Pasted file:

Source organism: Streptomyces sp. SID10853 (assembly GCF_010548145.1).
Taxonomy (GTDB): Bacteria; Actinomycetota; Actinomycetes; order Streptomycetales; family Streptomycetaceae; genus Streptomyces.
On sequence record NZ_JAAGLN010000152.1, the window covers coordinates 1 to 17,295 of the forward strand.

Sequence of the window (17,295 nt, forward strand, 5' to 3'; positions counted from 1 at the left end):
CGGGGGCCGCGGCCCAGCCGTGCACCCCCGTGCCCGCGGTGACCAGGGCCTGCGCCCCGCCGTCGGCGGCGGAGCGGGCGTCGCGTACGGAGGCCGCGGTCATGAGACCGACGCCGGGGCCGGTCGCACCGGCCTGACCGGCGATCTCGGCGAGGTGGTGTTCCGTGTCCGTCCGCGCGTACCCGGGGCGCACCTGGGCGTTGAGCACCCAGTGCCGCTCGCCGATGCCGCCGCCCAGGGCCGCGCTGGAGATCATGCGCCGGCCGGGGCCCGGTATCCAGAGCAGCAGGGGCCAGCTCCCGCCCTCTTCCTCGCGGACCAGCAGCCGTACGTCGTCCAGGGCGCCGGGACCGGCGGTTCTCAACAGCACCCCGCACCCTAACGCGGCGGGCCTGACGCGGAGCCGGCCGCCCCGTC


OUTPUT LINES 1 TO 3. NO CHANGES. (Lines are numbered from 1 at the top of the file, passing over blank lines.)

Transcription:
Source organism: Streptomyces sp. SID10853 (assembly GCF_010548145.1).
Taxonomy (GTDB): Bacteria; Actinomycetota; Actinomycetes; order Streptomycetales; family Streptomycetaceae; genus Streptomyces.
On sequence record NZ_JAAGLN010000152.1, the window covers coordinates 1 to 17,295 of the forward strand.